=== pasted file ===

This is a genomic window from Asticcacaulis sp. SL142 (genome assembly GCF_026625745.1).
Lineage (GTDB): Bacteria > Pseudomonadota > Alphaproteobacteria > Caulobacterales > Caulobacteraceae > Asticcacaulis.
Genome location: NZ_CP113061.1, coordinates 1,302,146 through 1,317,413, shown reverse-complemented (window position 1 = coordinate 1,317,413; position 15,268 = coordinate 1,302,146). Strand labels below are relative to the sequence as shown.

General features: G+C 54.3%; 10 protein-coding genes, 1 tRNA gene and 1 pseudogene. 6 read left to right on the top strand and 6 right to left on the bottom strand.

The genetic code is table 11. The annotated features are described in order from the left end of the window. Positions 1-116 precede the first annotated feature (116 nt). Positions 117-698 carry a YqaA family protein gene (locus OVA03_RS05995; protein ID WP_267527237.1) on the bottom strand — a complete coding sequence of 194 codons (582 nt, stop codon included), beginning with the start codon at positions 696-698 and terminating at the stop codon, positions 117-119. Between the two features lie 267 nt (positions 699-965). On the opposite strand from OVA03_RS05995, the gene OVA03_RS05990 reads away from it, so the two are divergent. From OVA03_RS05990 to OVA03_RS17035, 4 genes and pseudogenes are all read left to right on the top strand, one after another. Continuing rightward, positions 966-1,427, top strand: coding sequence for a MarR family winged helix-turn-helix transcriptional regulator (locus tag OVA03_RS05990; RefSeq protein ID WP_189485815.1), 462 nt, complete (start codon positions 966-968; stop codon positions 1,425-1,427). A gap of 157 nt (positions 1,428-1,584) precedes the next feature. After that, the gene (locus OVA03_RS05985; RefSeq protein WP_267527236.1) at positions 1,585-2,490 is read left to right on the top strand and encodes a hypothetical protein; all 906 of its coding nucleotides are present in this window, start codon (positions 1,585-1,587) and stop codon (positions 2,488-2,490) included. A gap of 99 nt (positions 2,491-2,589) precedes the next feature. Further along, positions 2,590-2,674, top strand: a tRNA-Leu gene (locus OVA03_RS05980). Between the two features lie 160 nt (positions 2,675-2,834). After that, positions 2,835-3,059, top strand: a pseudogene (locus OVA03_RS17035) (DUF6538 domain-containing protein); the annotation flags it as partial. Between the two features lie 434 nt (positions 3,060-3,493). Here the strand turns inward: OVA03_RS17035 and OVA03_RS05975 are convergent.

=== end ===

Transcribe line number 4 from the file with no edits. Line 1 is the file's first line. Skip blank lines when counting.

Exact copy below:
General features: G+C 54.3%; 10 protein-coding genes, 1 tRNA gene and 1 pseudogene. 6 read left to right on the top strand and 6 right to left on the bottom strand.